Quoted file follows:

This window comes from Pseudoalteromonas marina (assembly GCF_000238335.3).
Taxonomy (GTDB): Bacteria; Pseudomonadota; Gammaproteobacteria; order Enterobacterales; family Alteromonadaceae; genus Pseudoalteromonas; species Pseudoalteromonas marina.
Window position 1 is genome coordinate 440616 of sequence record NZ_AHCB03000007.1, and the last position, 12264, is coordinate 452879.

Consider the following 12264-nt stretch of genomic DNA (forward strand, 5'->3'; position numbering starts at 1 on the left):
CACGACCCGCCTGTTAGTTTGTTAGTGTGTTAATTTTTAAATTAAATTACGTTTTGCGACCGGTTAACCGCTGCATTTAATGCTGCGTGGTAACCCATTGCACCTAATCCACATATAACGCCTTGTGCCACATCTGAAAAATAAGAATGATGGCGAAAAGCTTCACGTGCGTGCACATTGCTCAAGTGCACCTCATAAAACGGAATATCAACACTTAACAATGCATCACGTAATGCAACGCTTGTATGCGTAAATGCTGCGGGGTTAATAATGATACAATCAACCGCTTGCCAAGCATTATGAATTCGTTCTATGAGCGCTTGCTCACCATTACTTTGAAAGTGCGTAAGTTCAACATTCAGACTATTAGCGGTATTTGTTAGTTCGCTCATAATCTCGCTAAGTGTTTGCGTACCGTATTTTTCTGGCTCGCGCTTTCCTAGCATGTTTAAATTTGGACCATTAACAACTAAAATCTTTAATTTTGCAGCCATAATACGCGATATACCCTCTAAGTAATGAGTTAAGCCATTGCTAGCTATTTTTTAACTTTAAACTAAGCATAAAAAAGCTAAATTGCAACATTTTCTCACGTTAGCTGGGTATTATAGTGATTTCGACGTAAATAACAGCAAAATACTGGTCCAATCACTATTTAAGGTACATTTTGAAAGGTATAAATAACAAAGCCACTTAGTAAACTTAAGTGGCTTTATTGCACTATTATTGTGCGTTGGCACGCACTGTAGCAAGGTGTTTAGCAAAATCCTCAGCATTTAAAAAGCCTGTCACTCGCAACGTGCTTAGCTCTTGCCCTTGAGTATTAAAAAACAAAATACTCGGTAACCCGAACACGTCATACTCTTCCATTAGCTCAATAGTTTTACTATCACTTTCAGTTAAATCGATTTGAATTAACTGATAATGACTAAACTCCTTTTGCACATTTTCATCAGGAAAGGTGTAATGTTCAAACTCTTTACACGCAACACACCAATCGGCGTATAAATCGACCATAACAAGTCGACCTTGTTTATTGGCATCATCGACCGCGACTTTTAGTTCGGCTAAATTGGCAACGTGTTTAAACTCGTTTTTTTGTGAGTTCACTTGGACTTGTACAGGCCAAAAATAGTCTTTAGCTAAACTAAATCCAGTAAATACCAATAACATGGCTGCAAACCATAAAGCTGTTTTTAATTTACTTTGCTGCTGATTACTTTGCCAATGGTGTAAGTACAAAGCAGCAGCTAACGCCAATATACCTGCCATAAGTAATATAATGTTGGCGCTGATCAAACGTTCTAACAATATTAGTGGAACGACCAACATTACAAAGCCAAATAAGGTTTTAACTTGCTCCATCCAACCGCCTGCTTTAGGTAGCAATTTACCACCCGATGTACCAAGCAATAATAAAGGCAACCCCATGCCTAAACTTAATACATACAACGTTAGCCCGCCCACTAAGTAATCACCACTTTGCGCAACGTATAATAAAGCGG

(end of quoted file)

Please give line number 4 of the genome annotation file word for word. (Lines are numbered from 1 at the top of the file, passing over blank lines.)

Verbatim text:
Consider the following 12264-nt stretch of genomic DNA (forward strand, 5'->3'; position numbering starts at 1 on the left):